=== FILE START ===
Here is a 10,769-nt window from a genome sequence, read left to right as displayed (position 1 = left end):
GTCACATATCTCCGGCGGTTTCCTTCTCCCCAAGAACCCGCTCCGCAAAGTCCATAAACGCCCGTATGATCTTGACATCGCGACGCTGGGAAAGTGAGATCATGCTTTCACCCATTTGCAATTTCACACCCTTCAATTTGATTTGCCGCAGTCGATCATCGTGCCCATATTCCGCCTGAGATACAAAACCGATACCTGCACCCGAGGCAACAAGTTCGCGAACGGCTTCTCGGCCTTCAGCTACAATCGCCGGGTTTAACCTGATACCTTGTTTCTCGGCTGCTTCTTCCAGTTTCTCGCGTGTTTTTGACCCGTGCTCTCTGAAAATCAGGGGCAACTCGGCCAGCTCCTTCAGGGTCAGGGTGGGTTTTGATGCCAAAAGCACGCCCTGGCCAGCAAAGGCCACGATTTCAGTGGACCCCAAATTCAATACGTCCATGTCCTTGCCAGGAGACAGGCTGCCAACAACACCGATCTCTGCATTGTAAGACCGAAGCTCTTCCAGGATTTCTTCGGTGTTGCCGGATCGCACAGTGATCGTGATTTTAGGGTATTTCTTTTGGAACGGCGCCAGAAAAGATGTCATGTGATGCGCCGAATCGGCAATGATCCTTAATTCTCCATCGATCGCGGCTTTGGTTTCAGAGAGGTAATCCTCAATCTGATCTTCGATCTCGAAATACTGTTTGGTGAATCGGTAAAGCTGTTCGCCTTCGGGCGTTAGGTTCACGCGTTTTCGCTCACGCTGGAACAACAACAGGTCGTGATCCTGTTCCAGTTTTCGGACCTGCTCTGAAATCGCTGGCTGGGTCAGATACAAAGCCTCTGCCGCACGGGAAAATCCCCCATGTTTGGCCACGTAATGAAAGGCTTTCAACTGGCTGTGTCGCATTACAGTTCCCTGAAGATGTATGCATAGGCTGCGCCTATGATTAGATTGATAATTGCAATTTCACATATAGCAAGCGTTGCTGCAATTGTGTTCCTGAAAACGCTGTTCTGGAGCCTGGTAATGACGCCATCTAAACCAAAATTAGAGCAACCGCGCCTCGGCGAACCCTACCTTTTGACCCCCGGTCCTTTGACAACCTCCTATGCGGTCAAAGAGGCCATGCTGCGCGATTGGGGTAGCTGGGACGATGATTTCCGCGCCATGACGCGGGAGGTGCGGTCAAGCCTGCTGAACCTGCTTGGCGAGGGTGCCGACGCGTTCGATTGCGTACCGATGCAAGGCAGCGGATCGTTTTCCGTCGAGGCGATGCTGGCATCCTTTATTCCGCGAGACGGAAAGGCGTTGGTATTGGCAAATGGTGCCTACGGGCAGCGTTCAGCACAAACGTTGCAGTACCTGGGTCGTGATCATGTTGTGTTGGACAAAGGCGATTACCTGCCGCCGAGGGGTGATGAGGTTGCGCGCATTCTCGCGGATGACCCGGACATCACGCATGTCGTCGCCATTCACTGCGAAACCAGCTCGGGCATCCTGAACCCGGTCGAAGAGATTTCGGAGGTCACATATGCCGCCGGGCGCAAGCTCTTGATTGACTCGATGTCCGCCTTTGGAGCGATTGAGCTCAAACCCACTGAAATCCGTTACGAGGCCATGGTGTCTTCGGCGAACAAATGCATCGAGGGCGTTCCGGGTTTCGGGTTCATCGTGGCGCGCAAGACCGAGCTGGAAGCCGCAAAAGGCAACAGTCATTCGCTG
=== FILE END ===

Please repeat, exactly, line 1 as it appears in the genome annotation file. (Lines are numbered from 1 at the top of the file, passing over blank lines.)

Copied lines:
Here is a 10,769-nt window from a genome sequence, read left to right as displayed (position 1 = left end):